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Xbox ban denied by US Judge

Google owned Motorola fails to ban sale of xbox in US and Germany.

United States Federal Judge James Robart has ruled that smartphone vendor Motorola can't ban sales of Microsoft's Xbox 360 console in the US and Germany. Judge Robart decided that Motorola's patents were FRAND (fair, reasonable, and non-discriminatory) type, meaning the inventions were critical to industry standards and should be licensed fairly.

Motorola was reportedly asking for damages of $4 billion (£2.5 billion) for Microsoft's infringing use of the H.264 video codec and the IEEE 802.11 wireless network standard. Microsoft has stated that it is willing to pay to license the patents, but argues that the fee should only be $1 million per year. The FRAND agreement between companies is aimed at allowing standards-essential patents to be licensed at decent rates.  Judge Robart has decided that previous license fees owed to Motorola can be added to the final settlement once the case is decided.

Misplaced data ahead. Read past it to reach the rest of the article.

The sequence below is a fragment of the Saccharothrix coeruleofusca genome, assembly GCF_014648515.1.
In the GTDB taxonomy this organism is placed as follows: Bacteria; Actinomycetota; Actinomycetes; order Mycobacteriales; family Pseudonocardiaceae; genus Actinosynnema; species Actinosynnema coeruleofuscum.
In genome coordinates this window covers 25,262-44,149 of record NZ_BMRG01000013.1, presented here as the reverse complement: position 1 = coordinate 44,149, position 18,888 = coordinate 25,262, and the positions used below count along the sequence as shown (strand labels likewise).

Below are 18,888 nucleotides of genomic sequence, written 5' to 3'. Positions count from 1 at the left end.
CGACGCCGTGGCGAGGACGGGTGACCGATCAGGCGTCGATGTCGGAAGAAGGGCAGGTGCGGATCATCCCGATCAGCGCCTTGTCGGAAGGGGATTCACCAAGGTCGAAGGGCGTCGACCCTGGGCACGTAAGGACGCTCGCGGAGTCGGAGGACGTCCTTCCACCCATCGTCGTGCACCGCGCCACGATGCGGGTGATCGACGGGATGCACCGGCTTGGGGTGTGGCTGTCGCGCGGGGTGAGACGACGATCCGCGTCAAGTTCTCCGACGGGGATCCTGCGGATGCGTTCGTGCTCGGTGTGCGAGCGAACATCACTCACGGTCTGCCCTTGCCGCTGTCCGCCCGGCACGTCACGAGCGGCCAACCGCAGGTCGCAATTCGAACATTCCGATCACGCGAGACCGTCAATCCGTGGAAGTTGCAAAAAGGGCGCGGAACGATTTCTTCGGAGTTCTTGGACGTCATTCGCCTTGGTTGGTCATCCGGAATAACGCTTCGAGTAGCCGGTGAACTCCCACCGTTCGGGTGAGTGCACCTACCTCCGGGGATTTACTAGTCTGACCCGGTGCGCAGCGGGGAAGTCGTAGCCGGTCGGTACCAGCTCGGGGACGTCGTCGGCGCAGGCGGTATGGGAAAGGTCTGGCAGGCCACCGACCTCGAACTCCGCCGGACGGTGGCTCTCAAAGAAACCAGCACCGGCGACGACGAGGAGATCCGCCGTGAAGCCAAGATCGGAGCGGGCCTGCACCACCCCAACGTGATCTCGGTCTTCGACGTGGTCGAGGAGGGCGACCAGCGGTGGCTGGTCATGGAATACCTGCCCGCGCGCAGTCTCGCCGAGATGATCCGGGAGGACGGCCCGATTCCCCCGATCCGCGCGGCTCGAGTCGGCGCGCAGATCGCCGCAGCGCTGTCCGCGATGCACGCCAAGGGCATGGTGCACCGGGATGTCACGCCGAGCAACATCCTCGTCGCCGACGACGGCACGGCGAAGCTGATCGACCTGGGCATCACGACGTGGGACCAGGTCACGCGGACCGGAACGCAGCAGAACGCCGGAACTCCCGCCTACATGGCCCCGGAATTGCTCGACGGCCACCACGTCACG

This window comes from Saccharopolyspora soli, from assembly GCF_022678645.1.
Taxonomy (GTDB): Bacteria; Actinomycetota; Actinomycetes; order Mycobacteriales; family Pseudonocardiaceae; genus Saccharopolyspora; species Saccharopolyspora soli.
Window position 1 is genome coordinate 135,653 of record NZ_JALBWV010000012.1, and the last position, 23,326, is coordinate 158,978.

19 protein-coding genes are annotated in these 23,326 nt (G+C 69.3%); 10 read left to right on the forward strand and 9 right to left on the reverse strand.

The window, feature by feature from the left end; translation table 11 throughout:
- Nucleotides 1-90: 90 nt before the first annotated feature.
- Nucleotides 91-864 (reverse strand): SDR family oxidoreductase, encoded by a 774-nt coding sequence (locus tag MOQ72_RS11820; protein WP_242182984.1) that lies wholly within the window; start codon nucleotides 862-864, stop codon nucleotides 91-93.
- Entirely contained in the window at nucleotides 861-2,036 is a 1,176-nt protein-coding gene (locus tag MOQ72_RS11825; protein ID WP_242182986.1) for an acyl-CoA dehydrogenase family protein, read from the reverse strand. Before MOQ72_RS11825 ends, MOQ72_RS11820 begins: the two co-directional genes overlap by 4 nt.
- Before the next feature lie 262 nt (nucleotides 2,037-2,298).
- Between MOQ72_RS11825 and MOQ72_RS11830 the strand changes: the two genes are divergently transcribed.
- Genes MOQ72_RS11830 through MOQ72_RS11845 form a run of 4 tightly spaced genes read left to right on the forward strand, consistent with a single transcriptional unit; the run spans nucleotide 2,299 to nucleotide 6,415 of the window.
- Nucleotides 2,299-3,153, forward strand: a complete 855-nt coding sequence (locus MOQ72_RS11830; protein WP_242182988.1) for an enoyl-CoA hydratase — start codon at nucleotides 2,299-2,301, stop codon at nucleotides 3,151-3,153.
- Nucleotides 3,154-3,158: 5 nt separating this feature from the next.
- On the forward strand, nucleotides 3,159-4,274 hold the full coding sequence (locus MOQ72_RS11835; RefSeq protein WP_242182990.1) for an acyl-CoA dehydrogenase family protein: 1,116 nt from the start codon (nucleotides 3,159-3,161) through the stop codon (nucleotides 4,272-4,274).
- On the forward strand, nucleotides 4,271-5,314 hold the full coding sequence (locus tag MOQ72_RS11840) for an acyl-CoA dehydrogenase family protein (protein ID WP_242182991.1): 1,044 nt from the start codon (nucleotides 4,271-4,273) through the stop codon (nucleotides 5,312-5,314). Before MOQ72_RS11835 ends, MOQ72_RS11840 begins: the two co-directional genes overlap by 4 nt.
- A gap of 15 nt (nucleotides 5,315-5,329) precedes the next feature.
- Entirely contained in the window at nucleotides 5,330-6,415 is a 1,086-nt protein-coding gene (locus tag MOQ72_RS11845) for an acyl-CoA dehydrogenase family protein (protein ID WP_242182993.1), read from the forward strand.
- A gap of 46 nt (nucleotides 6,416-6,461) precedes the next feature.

The court order from Judge Robart read “Because Motorola has always been required to grant Microsoft a RAND license agreement for its H.264 standard essential patents, as a matter of logic, the impending license agreement will adequately remedy Motorola as a matter of law,”

“In sum, Motorola has not shown it has suffered an irreparable injury or that remedies available at law are inadequate to compensate for its injury. As such, the court need not reach the other elements of the standard for permanent injunctive relief.”

After this ruling the case will now be focused on determining how much is fair for Microsoft to be paying to Motorola (now owned by Google)